Eileen Caiger Gray sees Kreutzer vs Kreutzer at Sheffield Crucible Studio May 7th 2016
In Kreutzer vs Kreutzer, a fiery, dramatised Tolstoy tale is set around two sonatas, one by Beethoven, one by Janacek. This may not be Tolstoy the Musical, but the story does provide alternative narratives in the movie manner of Sliding Doors. (Well, sort of!)
It all started with the effect that Beethoven’s Kreutzer Sonata (written in the early 1800s for piano and violin and dedicated to violinist Rodolphe Kreutzer) had on Leo Tolstoy when he heard it. Two of its three movements are filled with such powerful, pulsating heat, breathless urgency, wild emotions and passion that they set Tolstoy’s creative cogs a-whirring. Hmm, how far might emotions and passions expressed in music arouse our own emotions and influence even our very actions?
The result was a novella (immediately censored!) full of animal passion, rage, jealousy and violence. It’s the story of a husband who engages a young pianist to play duets with his pianist wife, but their music-making together is so heated and passionate, he suspects there must be more to their relationship than just music. Consumed with jealousy, he resorts ultimately to extreme violence, though whether his suspicions were actually justified is never revealed in the story. In turn, the full-on passion in Tolstoy’s tale inspired Janacek to write his own Kreutzer Sonata in1923.
In more recent times came another flash of inspiration: why not combine this fictional love triangle with the trio of classical works that connect it? Now Laura Wade’s play for voices adds a new dimension. Delivering dialogue and attitudes with a more contemporary feel, two costumed actors (Stacey Sampson and Sandy Batchelor) speak as the wife and young man, characters with no voice at all in Tolstoy’s first person, husband’s view, novella.
Their faces are expressive and they maintain eye-contact but the actors don’t physically interact. The dialogue is delivered more radio-style as (in storyline one) the two circle the piano, slowly pursuing one another, or (in version two) simply keep their distance. Commissioned by the Australian Chamber Orchestra, the piece premiered in 2010, touring Australia, Sydney Opera House included.
At the Crucible, the chamber players of Ensemble 360, as ever, came up trumps, bowling the audience over with their own massively engaging, passionate, virtuoso performances, as the actors sit on chairs, like sparring partners, diagonally opposite one another, awaiting their turn to speak at the end of each movement of each sonata.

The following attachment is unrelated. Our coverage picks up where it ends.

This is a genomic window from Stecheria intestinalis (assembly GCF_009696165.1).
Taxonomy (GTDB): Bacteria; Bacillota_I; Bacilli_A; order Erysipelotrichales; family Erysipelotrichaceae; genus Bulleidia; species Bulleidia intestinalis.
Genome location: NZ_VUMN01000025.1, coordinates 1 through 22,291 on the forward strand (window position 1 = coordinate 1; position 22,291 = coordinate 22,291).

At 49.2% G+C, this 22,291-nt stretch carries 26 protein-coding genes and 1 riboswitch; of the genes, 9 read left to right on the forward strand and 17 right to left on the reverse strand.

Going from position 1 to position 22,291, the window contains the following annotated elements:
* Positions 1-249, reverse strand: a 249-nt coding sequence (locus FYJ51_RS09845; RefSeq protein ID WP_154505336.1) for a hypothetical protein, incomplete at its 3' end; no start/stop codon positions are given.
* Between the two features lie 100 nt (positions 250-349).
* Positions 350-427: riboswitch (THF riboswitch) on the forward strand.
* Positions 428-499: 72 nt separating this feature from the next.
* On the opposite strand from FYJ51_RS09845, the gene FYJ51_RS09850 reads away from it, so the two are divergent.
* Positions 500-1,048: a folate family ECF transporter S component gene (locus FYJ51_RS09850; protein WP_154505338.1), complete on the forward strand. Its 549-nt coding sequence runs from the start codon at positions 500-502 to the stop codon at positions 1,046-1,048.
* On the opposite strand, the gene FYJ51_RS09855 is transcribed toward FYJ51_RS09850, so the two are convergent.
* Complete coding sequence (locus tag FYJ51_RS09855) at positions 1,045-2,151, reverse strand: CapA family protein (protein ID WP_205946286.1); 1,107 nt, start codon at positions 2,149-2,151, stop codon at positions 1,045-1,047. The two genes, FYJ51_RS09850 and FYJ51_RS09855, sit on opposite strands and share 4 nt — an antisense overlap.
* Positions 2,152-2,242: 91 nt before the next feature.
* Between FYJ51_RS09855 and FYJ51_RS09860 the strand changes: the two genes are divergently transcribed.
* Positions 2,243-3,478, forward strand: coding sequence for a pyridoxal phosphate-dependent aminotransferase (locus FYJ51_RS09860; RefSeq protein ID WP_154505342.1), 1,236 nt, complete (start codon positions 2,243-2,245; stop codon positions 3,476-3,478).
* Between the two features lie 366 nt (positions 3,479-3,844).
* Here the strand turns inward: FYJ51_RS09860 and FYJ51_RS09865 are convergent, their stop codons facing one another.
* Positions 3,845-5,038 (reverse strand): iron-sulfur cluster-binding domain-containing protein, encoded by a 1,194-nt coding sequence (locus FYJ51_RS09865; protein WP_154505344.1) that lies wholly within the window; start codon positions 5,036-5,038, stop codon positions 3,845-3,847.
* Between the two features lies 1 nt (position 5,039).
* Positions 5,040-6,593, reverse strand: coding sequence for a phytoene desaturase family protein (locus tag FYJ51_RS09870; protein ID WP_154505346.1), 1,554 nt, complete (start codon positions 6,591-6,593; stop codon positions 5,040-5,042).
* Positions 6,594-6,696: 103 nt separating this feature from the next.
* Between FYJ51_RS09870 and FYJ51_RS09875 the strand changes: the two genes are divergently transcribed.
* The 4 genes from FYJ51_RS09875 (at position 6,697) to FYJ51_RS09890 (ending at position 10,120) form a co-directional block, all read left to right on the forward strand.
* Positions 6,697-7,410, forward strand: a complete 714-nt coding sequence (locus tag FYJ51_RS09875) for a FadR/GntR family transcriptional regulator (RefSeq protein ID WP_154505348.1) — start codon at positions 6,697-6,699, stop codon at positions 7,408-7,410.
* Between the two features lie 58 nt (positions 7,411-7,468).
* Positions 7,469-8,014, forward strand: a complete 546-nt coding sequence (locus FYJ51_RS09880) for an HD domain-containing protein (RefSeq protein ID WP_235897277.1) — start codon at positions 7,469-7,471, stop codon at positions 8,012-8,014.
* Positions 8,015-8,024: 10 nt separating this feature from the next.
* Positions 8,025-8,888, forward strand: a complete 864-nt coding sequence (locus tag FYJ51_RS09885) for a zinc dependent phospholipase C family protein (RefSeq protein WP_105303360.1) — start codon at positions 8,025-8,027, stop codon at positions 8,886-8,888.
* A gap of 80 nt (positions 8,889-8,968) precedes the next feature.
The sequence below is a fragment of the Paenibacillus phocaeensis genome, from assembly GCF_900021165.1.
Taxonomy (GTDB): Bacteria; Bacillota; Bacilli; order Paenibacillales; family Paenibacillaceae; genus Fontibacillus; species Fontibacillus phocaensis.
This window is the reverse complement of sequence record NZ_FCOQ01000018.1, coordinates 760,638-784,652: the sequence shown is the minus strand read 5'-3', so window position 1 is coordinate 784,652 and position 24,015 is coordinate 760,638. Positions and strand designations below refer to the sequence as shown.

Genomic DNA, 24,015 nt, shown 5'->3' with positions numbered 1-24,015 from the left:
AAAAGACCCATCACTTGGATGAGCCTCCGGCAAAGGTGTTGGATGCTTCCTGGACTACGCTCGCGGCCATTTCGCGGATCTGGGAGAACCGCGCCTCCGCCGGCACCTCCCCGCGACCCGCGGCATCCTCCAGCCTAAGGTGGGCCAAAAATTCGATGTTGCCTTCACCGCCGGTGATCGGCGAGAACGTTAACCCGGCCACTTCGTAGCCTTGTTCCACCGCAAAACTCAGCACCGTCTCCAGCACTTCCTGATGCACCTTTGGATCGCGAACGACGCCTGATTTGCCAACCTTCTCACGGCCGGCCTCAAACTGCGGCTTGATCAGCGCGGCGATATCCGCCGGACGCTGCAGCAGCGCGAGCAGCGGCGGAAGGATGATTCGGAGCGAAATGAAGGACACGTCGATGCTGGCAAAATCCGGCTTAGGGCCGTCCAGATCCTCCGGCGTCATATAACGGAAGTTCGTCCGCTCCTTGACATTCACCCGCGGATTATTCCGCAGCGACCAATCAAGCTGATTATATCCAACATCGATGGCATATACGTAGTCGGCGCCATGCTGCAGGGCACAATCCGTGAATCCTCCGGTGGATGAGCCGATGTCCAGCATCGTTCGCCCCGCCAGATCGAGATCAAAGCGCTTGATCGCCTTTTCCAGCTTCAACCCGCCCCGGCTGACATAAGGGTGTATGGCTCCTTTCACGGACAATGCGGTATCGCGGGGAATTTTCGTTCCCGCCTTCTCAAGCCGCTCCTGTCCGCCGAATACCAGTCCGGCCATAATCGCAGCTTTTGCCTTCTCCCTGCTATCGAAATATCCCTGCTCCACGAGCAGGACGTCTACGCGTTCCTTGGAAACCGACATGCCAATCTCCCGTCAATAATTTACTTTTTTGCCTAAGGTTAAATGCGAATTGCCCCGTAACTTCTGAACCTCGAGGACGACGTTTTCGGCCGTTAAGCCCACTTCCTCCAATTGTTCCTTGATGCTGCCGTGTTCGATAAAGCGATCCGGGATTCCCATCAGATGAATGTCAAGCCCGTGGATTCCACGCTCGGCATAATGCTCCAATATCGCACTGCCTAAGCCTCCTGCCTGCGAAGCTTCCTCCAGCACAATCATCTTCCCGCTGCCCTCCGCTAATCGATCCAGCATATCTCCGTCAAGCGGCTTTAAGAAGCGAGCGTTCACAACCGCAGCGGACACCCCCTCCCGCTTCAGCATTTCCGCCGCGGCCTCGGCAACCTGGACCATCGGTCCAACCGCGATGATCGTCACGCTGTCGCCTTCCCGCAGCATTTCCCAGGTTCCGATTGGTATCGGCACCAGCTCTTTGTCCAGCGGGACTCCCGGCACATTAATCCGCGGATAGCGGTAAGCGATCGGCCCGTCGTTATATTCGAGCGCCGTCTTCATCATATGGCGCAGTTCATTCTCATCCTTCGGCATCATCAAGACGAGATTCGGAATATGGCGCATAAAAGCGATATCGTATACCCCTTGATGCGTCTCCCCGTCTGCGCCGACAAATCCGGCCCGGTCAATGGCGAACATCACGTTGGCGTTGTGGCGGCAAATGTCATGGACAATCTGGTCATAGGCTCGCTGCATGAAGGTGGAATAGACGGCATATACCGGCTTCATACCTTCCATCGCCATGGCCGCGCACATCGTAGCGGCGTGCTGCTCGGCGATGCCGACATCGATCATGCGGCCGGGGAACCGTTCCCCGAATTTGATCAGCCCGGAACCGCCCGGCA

The resulting, exciting, innovative creation certainly engendered delight and appreciation in the audience, even though the attempt to gel such disparate elements isn’t entirely successful. It’s true Beethoven’s Kreutzer Sonata did inspire Tolstoy’s tale but, other than being filled with hot energy and galloping, racing pulses, it really has nothing to do with the story. Indeed, having applause and dialogue break in after each movement may prove frustrating to some rather than enhancing.
On the other hand, Janacek’s shorter, jerkier, more succinct movements reflect moments of sweetness and torment from the actual tale, and here the drama does fall more subtly into place as the repeated dialogue branches into its alternative story. Into the bargain, it’s with sublime togetherness, fevered intensity and tender blendings, with horror movie suspense and tortured, screeching passion that Ensemble 360’s string quartet of Ben Nabarro, Gemma Rosefield, Claudia Ajmone-Marsane and Ruth Gibson perform the Janacek.
Tolstoy said that ‘in the wrong hands music can be a fearful thing’. Ah, but in the right ones, of course, it’s a heavenly one! It looks like Music in the Round is starting its Sheffield Beethoven Festival as ‘bigly’ (as Donald Trump might say) as it means to go on.
Eileen Caiger Gray
The Australian Chamber Orchestra commissioned the piece featured on “KREUTZER VS KREUTZER – a Play for Voices, with Ensemble 360.